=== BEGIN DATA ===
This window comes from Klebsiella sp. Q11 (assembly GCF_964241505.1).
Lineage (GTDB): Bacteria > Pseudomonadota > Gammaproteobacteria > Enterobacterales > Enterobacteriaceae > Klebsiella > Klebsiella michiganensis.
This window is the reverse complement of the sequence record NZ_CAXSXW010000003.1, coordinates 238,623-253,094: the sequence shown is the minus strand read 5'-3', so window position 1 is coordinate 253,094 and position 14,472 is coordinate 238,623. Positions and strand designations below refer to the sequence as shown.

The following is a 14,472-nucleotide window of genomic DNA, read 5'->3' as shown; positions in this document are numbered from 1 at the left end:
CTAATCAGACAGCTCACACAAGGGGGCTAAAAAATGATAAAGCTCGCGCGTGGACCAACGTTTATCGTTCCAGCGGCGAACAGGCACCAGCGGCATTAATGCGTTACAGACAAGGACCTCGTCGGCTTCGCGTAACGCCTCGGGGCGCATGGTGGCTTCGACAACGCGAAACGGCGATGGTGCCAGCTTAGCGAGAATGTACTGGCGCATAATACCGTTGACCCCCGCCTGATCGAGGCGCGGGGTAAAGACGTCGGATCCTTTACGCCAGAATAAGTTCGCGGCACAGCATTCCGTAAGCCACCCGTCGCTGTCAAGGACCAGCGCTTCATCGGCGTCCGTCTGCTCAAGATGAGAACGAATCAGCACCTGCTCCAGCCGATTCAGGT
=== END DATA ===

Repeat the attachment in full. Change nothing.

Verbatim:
This window comes from Klebsiella sp. Q11 (assembly GCF_964241505.1).
Lineage (GTDB): Bacteria > Pseudomonadota > Gammaproteobacteria > Enterobacterales > Enterobacteriaceae > Klebsiella > Klebsiella michiganensis.
This window is the reverse complement of the sequence record NZ_CAXSXW010000003.1, coordinates 238,623-253,094: the sequence shown is the minus strand read 5'-3', so window position 1 is coordinate 253,094 and position 14,472 is coordinate 238,623. Positions and strand designations below refer to the sequence as shown.

The following is a 14,472-nucleotide window of genomic DNA, read 5'->3' as shown; positions in this document are numbered from 1 at the left end:
CTAATCAGACAGCTCACACAAGGGGGCTAAAAAATGATAAAGCTCGCGCGTGGACCAACGTTTATCGTTCCAGCGGCGAACAGGCACCAGCGGCATTAATGCGTTACAGACAAGGACCTCGTCGGCTTCGCGTAACGCCTCGGGGCGCATGGTGGCTTCGACAACGCGAAACGGCGATGGTGCCAGCTTAGCGAGAATGTACTGGCGCATAATACCGTTGACCCCCGCCTGATCGAGGCGCGGGGTAAAGACGTCGGATCCTTTACGCCAGAATAAGTTCGCGGCACAGCATTCCGTAAGCCACCCGTCGCTGTCAAGGACCAGCGCTTCATCGGCGTCCGTCTGCTCAAGATGAGAACGAATCAGCACCTGCTCCAGCCGATTCAGGT